“Starting the herd with heifers has probably helped that,” Matthew suggests. The Jerseys were sourced from Denmark as point-of-calving heifers.
The breed is fertile and easy to handle, but with strong American genetics in the bloodline, the herd is achieving good yields and high milk solids.
Cows are yielding an average of 23kg – 6,400 litres annually – at 6% butterfat and 4% protein. The milk is perfectly matched to the farm’s cheese contract with Glanbia, supplying the nearby Llangefni factory.
The aim is to have a closed herd with a “robot-ready” cow with a well-positioned udder, fast milk drop and good feet – an essential characteristic in a housed system. Genomics will be used to shorten the breeding programme.
A benefit of robotic milking is that every quarter is properly milked and this is reflected in udder health, with a somatic cell count of 62,000 cells/100ml and a bactoscan of 8. “We are able to monitor cell counts through the robots,” says Matthew.
There have only been six cases of mastitis since the herd was established and those incidents were in fresh calvers.
Such has been the success of the robots that Matthew would never consider changing to a manual system. Feeding the cows and youngstock and changing the filters on the robots takes about an hour- and-a-half in the morning and less than an hour in the afternoon.
A manual system would also require additional labour and this isn’t a route the Robertses would choose. “I know a dairy farmer who employs seven staff and every one of them milks in a different way. He can tell which employee has been milking just by looking at the production graph,” says Richard.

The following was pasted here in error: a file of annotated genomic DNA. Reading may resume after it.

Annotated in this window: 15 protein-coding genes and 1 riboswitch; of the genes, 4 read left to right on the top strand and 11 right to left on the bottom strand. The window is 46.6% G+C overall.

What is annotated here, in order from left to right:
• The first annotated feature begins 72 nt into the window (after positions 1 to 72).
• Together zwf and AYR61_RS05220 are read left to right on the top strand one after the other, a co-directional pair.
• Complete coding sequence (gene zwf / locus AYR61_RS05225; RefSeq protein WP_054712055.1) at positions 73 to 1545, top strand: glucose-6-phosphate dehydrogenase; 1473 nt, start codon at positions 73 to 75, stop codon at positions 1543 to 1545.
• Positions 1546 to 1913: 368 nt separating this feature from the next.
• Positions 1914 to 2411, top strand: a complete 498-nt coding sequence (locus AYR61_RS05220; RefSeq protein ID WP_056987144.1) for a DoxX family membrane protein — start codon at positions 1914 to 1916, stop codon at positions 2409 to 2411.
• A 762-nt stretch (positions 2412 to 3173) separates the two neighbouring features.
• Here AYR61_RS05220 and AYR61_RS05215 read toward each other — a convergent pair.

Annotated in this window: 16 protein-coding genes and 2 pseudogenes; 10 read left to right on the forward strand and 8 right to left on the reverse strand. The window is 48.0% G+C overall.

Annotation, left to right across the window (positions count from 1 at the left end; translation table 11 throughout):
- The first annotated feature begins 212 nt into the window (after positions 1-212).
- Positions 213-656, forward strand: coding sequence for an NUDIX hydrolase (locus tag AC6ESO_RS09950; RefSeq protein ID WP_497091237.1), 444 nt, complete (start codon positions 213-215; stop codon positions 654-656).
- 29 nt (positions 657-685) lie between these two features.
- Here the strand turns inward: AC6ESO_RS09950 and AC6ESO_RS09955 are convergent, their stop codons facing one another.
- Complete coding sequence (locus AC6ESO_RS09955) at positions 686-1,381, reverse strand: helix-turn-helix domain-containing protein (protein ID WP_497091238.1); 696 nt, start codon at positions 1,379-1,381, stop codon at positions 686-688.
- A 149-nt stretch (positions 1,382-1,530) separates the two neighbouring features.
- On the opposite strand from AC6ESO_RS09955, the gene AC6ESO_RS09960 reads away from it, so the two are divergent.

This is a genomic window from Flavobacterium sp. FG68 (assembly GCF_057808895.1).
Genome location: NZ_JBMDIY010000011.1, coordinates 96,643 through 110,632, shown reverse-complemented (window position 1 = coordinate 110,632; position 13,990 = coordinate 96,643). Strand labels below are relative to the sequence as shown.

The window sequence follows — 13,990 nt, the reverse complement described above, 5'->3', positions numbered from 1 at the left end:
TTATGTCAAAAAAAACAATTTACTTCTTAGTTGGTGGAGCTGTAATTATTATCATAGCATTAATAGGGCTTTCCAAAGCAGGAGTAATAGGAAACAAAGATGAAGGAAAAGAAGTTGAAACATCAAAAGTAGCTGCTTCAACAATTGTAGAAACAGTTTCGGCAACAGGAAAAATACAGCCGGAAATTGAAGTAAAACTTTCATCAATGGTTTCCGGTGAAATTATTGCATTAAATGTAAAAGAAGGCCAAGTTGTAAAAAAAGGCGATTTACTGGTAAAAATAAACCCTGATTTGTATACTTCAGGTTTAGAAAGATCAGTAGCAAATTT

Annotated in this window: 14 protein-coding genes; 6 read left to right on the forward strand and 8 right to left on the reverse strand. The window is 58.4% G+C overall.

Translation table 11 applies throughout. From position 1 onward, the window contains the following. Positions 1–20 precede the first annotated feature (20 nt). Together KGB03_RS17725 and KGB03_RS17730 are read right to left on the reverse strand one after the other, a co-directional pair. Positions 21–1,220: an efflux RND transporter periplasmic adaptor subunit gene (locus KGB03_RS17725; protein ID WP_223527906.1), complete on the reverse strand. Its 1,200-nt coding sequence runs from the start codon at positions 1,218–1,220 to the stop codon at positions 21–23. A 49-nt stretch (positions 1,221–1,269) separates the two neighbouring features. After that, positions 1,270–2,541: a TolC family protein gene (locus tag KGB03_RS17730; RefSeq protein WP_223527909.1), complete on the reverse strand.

The expansion plan has been aided by the strong milk price – in February the high-constituents milk earned 46p/litre. The milk price is now heading downwards, but with the business plan budget based on 34p/litre, this won’t be an impediment to growth.
The strong milk price has underpinned the new business and the Robertses are ahead of where they expected to be at this point.
Funding the infrastructure needed to establish the dairy unit required a good business plan. The banks would lend against the equity the Roberts family had in the land, but they had no track record of dairy farming.
A good plan convinced a bank to give them the funding they needed to establish the business.
Having a succession plan is very much on the minds of both generations as the business grows and moves forward.
A framework has not yet been put in place but it will happen. “It is definitely something we are thinking about,” says Matthew.
“We haven’t finalised anything as yet, but when we have a bit more time after the current building work is completed, it is something we intend to look at.”
His parents share this sentiment. “If you are under 50 and have the courage to go out and invest, there is a really good future in milk,” says Richard.
Farm facts Cefn Maesoglan, Gaerwen, Anglesey
- Fully housed, year-round calving
- 60 pedigree Jerseys milked with two robots
- Averaging 6,400 litres/year at 6% butterfat and 4% protein
- Supplying Glanbia on a cheese contract
Farming needs fresh talent such as Matthew Roberts – innovative people who harness technology to meet the challenges of producing more food with less effect on the environment. The Farmers Apprentice contest highlights how fabulous and dynamic farming is with a series of episodes released this autumn. You can watch them at www.farmersapprentice.co.uk.